St. Paul is also looking into installing new credit card meters. The city began a six-month trial run downdown St. Paul in October.

Thousands protested nuclear waste shipment in Germany

by Shannon Lee
A train carrying 123 tons of nuclear waste arrived in northern Germany Monday despite three days of protesting from activists who are opposed to the governments nuclear policy.
Once the train arrived at its destination in Dannenburg, the waste was unloaded and will be taken by trucks to a nearby storage facility in Gorleben.
Protesters voiced concerns about the safety of the waste. They said neither the containers nor the site were safe, reported the BBC.
Most of the protesting was peaceful, but at times police used batons, pepper spray, tear gas and water cannons to control demonstrators who launched fireworks at them and who set a police car on fire, according to the BBC.
Gorleben has been the site of radioactive waste storage for three decades. Activists have tried to block the transport of toxic materials there for years, but this year's protests have been the largest, according to the New York Times.
The government spent approximately $70 million and assigned 20,000 police officers to ensure the shipment reached its destination, reported the New York Times.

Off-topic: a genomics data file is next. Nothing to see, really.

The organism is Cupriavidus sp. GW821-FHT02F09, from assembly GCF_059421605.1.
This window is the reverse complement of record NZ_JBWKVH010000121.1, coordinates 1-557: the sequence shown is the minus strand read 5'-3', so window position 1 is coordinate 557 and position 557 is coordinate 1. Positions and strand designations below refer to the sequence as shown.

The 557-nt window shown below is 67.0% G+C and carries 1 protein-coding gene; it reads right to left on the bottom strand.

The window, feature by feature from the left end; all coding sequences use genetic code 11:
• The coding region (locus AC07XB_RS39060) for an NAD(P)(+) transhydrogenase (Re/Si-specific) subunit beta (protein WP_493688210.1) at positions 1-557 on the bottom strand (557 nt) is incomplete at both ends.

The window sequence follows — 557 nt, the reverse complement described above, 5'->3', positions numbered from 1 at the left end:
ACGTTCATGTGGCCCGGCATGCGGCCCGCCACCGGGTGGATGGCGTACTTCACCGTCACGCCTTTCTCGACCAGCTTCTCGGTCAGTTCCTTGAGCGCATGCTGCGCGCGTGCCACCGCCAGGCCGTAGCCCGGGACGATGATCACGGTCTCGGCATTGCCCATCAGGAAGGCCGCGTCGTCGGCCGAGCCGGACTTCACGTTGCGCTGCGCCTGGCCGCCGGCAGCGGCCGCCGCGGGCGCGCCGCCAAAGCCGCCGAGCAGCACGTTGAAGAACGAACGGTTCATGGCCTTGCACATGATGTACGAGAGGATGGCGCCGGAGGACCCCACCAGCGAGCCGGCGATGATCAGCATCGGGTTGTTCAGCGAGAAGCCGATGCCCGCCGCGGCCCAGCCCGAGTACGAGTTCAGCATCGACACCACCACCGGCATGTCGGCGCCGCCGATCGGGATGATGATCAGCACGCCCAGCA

Experts told the New York Times that public opposition to Germany's nuclear policy is growing and is expected to have long-term backlash on Germany's political future.

Obituary analysis from Star Tribune article

by Shannon Lee
I chose a Star Tribune news obituary about North Minneapolis community activist Major Topps. The lead was pretty standard, but age was not included until the second paragraph along with cause of death.
Instead of jumping into the claim to fame section, the writer addressed issues surrounding Topps' death. This was probably done because it was current newsworthy information relevant to his death.
The claim to fame section made up the majority of the obituary. This section included a quote from Topps' son and a quote from state Rep. Keith Ellison. It also referenced material used from a previous interview with Topps. It provided readers with information about his most notable accomplishments without giving every detail.
The chronology section was very short and just let readers know that he moved to Minneapolis from Detroit in the 1970s. There was no date of birth or information about his family, other than an earlier quote from his son. There was not even a "survived by" section at the end.